Boilers: Types, applications, and efficiencies
Primary/secondary boiler piping systems: Decoupling the boiler piping flow loop from the building flow loop has become more common in the past several years. The concept of primary/secondary pumping has been around since the 1950s. It has been primarily used in chilled water systems. The advantages include the ability to have non-equal flow in two loops that are connected by a common “decoupler” section of piping (see Figure 3). This is a similar arrangement to a primary-secondary chilled water piping system. The primary loop allows for constant flow through the operating boiler while allowing the secondary building loop to act semi-independently of the primary loop. The helps avoid many of the flow issues with primary-only piping arrangements (such as low flow, flash steam in tubes, and increased fouling of the tubes due to low tube velocities).
All of the hot water boilers listed in Table 1 can be applied successfully in a primary-secondary piping arrangement. Special care, as previously stated, must be used when applying cast iron, straight water tube, or fire tube boilers to ensure the maximum water temperature difference (between supply water and return water to and from the boiler) is not exceeded throughout the boilers’ operating range.
Caption: All efficiencies are typical and based on natural gas as the fuel. The efficiency ranges are typical based on a multiple manufacturers published data.
Maximizing efficiency in fuel-fired hot water boiler systems is dependent upon a few key design points. These points, for consideration by the system design engineer/designer, are as follows:
- Accurate heating load for the building based upon conduction loss without credit for lighting, people, and equipment.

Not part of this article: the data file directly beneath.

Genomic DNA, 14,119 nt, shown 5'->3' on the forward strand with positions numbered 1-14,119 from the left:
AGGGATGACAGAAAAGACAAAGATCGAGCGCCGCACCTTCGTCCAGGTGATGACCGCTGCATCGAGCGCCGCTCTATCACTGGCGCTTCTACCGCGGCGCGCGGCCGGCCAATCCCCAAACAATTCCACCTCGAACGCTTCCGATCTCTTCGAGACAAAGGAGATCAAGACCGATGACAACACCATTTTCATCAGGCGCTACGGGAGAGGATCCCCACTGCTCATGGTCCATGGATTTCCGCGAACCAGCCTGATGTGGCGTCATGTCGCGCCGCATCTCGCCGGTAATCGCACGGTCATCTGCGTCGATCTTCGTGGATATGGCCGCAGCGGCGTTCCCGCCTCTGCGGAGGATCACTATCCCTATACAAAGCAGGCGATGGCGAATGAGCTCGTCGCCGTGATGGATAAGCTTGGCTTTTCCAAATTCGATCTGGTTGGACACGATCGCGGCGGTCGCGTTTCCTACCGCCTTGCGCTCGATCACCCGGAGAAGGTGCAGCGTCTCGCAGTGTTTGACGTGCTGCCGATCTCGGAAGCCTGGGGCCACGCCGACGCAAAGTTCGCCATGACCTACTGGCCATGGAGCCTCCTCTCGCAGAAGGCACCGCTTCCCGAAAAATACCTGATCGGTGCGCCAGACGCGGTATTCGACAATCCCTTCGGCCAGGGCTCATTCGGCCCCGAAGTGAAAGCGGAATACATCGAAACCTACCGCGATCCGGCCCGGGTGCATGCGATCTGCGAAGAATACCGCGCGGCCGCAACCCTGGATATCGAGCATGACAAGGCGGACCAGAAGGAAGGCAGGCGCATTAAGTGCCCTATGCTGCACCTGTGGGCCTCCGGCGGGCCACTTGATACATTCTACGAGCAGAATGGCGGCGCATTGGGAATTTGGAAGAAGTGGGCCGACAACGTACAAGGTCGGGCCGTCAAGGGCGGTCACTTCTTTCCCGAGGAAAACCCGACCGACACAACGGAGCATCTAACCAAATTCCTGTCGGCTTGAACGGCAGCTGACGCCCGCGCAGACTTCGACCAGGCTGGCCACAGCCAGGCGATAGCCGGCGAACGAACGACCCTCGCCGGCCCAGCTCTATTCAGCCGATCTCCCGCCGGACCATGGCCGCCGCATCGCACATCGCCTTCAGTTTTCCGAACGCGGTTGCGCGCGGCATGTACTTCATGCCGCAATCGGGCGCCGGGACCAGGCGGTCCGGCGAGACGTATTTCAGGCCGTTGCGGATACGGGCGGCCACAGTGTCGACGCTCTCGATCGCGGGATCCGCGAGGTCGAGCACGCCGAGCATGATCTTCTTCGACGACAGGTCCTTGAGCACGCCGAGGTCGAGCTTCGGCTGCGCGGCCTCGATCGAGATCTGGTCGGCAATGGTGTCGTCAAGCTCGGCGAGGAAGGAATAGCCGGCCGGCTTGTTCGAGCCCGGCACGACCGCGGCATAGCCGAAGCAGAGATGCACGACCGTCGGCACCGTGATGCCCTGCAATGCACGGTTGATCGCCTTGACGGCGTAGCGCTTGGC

- Determining the minimum heating load for the system during the “shoulder” months (late winter through spring, late fall) for the particular location. This can be accomplished by modifying the computer based heating load calculation to provide a typical energy model for the building or by specifying the month to determine the lowest heating requirement. This is relatively easy to accomplish using Trane TRACE 700, Carrier HAP, or similar software that allows for typical-year or full-year energy modeling.
- Selection of high-efficiency or ultra-high-efficiency boilers to match the full range of the calculated heating load. In many cases, the use of more than two boilers is suggested to allow for a good range of boiler “turn-down” capacity to meet the instantaneous heating load of the building. An example is to use three boilers each at one-third of the required system capacity. This will allow for the traditional two-thirds capacity “reserve” or back-up while allowing for greater controllability of the heating water system. Additional boiler(s) may be required for full redundancy to meet the building owner’s requirements for N+1 or greater reliability.
- Consider the modular boiler approach (noncondensing type or condensing type) with lower boiler mass and minimum of 5:1 turn-down ratio.